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### Revision(s):

Revision #1 to TR13-092 | 21st June 2013 09:29

#### Parity Games and Propositional Proofs

Revision #1
Authors: Arnold Beckmann, Pavel Pudlak, Neil Thapen
Accepted on: 21st June 2013 09:29
Keywords:

Abstract:

A propositional proof system is \emph{weakly automatizable} if there
is a polynomial time algorithm which separates satisfiable formulas
from formulas which have a short refutation in the system, with
respect to a given length bound. We show that if the resolution
proof system is weakly automatizable, then parity games can be
decided in polynomial time. We give simple proofs that the same
holds for depth-$1$ propositional calculus (where resolution has
depth $0$) with respect to mean payoff and simple stochastic games.
We define a new type of combinatorial game and prove that resolution
is weakly automatizable if and only if one can separate, by a set in
P, the games in which the first player has a positional strategy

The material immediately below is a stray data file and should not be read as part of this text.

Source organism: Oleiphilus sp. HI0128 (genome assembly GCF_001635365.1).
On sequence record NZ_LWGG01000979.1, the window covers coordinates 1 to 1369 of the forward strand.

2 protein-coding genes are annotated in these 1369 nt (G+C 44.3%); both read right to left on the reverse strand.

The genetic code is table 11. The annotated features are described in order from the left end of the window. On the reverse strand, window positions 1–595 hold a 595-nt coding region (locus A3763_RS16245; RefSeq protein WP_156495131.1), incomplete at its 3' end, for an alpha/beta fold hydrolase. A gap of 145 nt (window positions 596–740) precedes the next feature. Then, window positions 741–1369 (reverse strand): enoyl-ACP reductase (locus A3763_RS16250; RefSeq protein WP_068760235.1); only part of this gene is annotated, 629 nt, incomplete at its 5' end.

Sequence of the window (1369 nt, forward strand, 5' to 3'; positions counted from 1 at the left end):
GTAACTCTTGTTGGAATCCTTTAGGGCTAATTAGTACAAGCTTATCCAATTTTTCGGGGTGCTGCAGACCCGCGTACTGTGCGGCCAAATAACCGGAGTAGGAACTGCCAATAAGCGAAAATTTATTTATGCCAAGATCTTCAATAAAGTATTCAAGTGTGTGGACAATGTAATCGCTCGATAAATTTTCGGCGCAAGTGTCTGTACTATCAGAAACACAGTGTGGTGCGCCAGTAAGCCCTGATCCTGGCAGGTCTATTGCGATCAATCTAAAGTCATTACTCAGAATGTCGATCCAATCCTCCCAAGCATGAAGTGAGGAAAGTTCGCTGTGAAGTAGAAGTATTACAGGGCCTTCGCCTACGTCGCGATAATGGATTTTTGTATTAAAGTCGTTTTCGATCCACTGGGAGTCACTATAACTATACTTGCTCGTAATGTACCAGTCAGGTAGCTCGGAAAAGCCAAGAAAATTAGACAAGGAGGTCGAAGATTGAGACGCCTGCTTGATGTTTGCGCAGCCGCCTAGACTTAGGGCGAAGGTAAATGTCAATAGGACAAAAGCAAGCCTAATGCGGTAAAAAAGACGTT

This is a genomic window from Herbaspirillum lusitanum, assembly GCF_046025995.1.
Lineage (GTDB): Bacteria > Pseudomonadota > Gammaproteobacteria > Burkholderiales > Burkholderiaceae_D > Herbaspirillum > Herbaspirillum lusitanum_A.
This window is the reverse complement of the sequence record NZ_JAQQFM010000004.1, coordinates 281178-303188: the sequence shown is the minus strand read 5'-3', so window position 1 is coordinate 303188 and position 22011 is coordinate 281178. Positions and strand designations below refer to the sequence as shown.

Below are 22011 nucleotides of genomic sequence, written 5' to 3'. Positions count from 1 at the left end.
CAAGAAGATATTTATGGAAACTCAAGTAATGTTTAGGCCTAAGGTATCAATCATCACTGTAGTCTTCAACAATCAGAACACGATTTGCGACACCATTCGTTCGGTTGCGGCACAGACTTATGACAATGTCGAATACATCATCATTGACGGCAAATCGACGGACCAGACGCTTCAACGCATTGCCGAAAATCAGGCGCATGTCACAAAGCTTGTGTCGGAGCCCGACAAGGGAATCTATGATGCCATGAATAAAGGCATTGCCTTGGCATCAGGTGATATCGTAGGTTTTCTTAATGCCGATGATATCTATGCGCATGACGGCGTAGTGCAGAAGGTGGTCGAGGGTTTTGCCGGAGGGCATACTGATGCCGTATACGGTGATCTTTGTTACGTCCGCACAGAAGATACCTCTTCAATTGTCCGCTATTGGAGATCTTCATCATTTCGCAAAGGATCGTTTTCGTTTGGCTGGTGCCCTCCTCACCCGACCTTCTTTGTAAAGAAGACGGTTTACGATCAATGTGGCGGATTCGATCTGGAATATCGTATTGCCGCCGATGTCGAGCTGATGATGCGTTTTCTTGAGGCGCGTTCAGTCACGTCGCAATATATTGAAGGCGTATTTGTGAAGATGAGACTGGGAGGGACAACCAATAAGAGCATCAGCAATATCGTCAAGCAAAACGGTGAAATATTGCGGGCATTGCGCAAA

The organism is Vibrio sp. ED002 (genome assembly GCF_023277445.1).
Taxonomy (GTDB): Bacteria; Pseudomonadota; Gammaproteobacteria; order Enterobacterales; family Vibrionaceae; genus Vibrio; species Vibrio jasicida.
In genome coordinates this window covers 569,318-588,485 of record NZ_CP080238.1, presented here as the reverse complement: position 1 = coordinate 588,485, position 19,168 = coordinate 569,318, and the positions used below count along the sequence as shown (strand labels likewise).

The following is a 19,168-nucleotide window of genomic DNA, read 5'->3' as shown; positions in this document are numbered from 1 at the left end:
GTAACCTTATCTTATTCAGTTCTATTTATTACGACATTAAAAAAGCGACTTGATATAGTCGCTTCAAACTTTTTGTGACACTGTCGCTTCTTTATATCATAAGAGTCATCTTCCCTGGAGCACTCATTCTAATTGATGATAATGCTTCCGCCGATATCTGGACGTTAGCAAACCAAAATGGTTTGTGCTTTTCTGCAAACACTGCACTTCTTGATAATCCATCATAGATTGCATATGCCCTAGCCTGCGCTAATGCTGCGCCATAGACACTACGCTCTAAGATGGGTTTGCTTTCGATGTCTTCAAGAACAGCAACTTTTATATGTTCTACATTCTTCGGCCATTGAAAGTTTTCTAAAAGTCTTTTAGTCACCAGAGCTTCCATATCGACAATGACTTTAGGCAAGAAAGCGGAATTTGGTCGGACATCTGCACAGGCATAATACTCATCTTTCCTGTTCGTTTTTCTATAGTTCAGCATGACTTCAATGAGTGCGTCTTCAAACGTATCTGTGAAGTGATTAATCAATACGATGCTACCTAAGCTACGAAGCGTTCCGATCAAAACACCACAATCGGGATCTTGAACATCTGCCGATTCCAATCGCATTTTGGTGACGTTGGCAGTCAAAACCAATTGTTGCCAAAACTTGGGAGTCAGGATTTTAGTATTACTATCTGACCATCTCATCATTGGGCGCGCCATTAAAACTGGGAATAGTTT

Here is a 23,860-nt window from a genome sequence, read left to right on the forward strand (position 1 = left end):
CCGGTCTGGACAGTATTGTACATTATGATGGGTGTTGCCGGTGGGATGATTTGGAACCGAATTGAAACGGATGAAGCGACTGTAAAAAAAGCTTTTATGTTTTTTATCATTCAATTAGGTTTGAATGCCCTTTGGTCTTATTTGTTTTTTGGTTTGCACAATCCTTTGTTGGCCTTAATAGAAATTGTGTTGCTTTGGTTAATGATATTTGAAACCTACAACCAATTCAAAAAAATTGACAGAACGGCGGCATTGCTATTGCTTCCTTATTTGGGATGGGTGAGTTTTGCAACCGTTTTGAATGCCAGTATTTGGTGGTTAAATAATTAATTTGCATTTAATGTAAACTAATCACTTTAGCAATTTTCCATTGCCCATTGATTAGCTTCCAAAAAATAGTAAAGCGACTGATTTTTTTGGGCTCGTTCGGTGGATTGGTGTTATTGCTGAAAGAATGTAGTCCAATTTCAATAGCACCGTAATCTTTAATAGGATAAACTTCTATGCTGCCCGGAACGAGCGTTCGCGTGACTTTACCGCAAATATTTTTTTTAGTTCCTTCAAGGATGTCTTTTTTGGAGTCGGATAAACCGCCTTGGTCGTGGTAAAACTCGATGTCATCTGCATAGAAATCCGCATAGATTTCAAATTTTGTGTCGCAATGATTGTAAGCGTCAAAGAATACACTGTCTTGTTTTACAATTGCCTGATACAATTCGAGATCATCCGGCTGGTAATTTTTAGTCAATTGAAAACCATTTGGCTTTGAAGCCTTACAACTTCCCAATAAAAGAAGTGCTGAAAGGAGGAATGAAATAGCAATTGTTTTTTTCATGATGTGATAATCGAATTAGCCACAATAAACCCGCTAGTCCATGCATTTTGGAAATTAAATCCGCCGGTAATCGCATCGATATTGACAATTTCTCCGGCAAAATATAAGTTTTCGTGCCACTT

from the games in which the second player has a positional winning
strategy.

Our main technique is to show that a suitable weak bounded
arithmetic theory proves that both players in a game cannot
simultaneously have a winning strategy, and then to translate this
proof into propositional form.

### Paper:

TR13-092 | 19th June 2013 10:30

#### Parity Games and Propositional Proofs

TR13-092
Authors: Pavel Pudlak, Arnold Beckmann, Neil Thapen
Publication: 19th June 2013 10:31
Keywords:

Abstract:

A propositional proof system is \emph{weakly automatizable} if there
is a polynomial time algorithm which separates satisfiable formulas
from formulas which have a short refutation in the system, with
respect to a given length bound. We show that if the resolution
proof system is weakly automatizable, then parity games can be
decided in polynomial time. We give simple proofs that the same
holds for depth-$1$ propositional calculus (where resolution has
depth $0$) with respect to mean payoff and simple stochastic games.
We define a new type of combinatorial game and prove that resolution
is weakly automatizable if and only if one can separate, by a set in
P, the games in which the first player has a positional strategy
from the games in which the second player has a positional winning
strategy.

Our main technique is to show that a suitable weak bounded
arithmetic theory proves that both players in a game cannot
simultaneously have a winning strategy, and then to translate this
proof into propositional form.

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